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The Gathering Paperback – September 10, 2007
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Top Customer Reviews
I expected to loveloveLOVE this book. I adore books about multi-generational family dysfunction, and I'm a total sucker for evocative locales. This book covers a large Irish family from the 1920s to the current day. The plot is driven by funeral arrangements for the family's black sheep, who has committed suicide. The writing is lovely. It is almost impossible for me to dislike a book that contains so many fascinating elements. Sadly, however, "The Gathering" is that book.
This is not to say the it's a total loss. What Enright can do, she does well. For instance, she perfectly captures the strange and malleable thing that is childhood memory. I found myself nodding along as the main character, Veronica, describes her grandparent's house and various members of the extended family through eight-year-old eyes. Enright clearly wants to convey the uncertainty of memory and she succeeds. Veronica vividly remembers events that may or may not have occurred, or perhaps involved her siblings rather than herself. Additionally, her prose is beautiful. You'll be struck more than once by a sentence that's horrible, gorgeous, brilliant, and despairing all at once.
At the same time, I agree with all the criticisms levelled here. The book jumps haphazardly from the present to the past, and if that wasn't bad enough, it's often unclear whether it's all a figment of Veronica's imagination. I think Enright wanted to intensify the sense of uncertainty around the stories we tell to make sense of our family history. She uses a heavy hand, and the end result is a confused mess.Read more ›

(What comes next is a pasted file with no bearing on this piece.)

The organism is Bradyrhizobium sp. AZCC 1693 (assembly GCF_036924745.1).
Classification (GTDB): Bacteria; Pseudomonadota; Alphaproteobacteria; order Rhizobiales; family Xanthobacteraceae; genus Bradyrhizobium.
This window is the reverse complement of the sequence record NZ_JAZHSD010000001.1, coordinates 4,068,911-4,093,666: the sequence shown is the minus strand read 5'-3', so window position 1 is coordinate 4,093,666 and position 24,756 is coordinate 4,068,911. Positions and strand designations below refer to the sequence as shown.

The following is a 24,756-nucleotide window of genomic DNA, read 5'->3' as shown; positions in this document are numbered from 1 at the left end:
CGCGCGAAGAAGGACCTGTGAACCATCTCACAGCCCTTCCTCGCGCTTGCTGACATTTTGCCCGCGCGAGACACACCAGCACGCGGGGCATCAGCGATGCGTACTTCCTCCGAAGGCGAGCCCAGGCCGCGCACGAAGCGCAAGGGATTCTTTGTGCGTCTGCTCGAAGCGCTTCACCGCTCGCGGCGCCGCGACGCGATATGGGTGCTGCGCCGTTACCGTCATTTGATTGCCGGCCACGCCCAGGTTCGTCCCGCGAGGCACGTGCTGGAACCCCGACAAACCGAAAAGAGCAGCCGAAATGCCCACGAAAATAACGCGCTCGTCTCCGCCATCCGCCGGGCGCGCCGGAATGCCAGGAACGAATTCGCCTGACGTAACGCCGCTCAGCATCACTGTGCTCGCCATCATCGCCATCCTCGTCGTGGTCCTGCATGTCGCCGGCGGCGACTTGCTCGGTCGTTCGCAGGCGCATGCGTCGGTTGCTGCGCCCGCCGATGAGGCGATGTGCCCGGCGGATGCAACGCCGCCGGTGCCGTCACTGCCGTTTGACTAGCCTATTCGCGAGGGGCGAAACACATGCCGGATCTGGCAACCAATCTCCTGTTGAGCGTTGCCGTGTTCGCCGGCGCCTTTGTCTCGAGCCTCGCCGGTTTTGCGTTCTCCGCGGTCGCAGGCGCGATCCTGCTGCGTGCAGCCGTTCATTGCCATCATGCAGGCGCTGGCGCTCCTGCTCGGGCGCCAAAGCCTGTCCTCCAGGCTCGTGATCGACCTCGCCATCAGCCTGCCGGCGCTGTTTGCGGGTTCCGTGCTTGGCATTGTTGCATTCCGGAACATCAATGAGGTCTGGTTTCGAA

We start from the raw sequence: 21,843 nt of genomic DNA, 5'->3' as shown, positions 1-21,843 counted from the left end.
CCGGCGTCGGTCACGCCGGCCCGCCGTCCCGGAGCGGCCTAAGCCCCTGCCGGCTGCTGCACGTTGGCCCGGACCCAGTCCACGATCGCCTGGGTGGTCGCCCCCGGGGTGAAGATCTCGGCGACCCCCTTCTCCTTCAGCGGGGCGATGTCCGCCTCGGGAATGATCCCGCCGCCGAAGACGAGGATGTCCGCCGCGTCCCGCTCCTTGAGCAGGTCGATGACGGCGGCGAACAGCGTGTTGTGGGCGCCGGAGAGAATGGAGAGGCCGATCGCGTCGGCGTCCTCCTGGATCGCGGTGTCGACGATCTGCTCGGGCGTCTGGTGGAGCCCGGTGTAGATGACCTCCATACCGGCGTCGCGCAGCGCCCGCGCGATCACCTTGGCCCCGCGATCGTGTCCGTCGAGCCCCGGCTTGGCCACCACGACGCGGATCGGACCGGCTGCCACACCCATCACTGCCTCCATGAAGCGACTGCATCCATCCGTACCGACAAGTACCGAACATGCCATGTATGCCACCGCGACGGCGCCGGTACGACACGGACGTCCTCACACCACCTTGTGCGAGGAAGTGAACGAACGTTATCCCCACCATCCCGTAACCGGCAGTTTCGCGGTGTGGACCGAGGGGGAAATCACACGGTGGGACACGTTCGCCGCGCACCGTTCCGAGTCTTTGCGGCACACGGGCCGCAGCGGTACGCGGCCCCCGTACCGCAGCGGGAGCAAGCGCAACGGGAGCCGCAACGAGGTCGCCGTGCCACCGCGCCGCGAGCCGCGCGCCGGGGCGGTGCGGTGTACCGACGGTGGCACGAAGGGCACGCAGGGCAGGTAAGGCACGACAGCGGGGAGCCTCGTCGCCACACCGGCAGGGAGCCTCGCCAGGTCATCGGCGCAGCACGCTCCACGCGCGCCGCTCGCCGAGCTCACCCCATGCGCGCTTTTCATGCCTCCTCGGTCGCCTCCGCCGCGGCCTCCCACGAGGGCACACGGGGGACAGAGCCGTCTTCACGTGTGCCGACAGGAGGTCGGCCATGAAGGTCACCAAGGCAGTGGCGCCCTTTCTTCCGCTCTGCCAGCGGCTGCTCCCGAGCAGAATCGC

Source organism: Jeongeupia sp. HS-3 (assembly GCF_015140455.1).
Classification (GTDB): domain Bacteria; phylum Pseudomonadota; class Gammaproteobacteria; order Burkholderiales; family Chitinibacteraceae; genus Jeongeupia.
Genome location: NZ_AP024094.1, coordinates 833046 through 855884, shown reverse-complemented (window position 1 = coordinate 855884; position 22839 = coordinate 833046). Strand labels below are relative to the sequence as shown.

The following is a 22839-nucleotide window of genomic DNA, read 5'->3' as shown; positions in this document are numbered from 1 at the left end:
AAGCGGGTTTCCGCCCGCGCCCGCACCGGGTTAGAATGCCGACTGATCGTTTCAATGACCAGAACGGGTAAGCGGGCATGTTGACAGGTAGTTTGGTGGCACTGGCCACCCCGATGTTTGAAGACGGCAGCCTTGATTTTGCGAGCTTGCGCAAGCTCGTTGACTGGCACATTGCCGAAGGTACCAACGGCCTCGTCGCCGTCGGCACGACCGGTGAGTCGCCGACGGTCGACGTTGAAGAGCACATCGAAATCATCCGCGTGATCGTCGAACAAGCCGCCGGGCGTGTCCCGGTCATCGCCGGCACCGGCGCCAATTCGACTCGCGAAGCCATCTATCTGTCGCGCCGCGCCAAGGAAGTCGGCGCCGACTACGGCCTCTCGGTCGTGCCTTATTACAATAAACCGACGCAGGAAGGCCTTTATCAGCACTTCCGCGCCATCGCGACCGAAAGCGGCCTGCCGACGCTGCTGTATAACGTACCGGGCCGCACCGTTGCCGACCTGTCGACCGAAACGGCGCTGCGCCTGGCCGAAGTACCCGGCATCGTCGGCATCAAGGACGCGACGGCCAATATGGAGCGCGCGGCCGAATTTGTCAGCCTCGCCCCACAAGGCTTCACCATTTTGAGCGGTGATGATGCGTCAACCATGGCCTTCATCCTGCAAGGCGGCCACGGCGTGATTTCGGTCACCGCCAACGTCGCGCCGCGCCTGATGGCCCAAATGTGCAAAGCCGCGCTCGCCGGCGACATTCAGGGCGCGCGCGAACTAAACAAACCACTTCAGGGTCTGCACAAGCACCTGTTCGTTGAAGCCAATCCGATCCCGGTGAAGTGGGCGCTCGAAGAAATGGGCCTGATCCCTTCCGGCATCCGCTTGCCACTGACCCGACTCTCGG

The Gathering is a little bit of the opposite experience. As I read, I was not at all sure what it was that I was supposed to be reading. It is fairly difficult to access, and not terribly forgiving of lapsed attention. Mostly I found myself saying to myself: "Why? Why did this win the Man Booker Prize?" But then somewhere towards the end, Enright pulls a magic trick. The book wraps itself up somehow, and is at once something shining. Something, dare I say it, which would like to fly. But still, I was not really sure that this was enough. It came so late in the book and what came before that moment was so leaden, I was not sure what I wanted to think. I mean, what I wanted to think about the overall experience.
Given time, the experience of reading the book has settled a little bit. I find that instead of growing more distant, I actually feel closer to the novel. I like it more. I have the impulse to buy another book by Enright. I am willing to forgive The Gathering its sharp edges and elbows.